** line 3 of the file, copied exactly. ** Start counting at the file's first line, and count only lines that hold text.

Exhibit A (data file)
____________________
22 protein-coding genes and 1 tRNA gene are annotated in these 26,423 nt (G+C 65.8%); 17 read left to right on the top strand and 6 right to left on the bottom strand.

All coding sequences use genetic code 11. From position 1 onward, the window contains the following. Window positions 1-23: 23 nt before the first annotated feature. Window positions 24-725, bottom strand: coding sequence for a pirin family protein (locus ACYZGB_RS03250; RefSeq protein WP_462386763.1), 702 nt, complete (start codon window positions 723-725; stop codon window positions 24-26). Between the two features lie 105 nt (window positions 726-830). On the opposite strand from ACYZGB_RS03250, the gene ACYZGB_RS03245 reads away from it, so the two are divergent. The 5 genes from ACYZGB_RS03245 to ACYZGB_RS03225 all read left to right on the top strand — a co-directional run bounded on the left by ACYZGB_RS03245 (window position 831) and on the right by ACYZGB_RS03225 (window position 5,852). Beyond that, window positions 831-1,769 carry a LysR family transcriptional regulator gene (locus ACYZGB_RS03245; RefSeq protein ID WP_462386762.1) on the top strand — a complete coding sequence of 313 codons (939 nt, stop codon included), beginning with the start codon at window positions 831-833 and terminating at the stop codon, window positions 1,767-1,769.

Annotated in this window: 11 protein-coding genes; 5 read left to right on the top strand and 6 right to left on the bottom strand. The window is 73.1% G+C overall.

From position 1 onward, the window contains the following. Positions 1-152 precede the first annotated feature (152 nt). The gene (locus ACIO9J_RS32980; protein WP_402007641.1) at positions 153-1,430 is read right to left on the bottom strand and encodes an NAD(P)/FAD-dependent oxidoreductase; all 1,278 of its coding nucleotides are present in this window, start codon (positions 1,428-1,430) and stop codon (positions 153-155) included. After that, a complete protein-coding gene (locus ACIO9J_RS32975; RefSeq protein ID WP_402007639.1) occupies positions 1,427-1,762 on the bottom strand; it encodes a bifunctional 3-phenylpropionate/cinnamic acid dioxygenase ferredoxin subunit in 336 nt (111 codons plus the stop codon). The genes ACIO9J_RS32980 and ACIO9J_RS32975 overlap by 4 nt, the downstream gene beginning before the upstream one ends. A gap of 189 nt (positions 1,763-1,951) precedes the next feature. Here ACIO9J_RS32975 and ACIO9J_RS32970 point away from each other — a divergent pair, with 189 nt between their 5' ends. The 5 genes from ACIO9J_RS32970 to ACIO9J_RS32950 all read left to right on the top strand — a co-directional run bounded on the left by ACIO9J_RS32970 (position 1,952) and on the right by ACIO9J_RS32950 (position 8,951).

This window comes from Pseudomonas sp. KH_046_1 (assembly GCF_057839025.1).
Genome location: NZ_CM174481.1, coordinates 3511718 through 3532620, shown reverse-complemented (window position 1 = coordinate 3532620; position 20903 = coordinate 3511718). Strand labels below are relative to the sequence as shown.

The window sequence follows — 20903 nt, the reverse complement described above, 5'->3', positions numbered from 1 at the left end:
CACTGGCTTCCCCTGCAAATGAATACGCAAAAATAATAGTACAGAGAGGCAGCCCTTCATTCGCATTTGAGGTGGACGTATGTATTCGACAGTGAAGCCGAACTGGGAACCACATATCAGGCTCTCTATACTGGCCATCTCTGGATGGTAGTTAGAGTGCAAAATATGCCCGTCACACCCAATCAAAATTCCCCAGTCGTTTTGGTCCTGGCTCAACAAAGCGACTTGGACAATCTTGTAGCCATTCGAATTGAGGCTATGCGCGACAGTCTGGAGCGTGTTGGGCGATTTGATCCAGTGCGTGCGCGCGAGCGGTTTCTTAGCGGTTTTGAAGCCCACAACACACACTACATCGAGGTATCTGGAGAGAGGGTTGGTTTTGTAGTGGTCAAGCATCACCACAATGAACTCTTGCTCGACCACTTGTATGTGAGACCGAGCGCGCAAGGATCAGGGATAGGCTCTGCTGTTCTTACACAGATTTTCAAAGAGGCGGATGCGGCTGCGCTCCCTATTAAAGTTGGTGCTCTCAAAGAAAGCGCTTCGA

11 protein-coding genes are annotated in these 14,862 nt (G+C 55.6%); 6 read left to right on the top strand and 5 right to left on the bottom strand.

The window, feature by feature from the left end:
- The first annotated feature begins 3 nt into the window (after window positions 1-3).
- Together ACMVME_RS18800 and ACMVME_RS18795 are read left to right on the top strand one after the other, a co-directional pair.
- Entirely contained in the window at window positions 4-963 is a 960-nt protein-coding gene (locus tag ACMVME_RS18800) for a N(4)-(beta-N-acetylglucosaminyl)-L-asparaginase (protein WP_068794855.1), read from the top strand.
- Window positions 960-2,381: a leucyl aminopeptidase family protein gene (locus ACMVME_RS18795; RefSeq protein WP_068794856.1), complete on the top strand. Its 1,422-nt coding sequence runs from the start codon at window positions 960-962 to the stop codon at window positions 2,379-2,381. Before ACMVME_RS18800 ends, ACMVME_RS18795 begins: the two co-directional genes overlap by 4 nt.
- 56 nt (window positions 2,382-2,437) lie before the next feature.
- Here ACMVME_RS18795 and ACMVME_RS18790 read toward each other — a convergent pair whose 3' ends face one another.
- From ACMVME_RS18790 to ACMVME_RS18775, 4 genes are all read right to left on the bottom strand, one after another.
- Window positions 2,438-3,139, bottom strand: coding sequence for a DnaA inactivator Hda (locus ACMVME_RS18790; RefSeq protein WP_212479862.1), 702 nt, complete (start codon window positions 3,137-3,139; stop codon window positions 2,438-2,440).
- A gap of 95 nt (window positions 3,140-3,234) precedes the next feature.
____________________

Annotated in this window: 11 protein-coding genes; 5 read left to right on the top strand and 6 right to left on the bottom strand. The window is 73.1% G+C overall.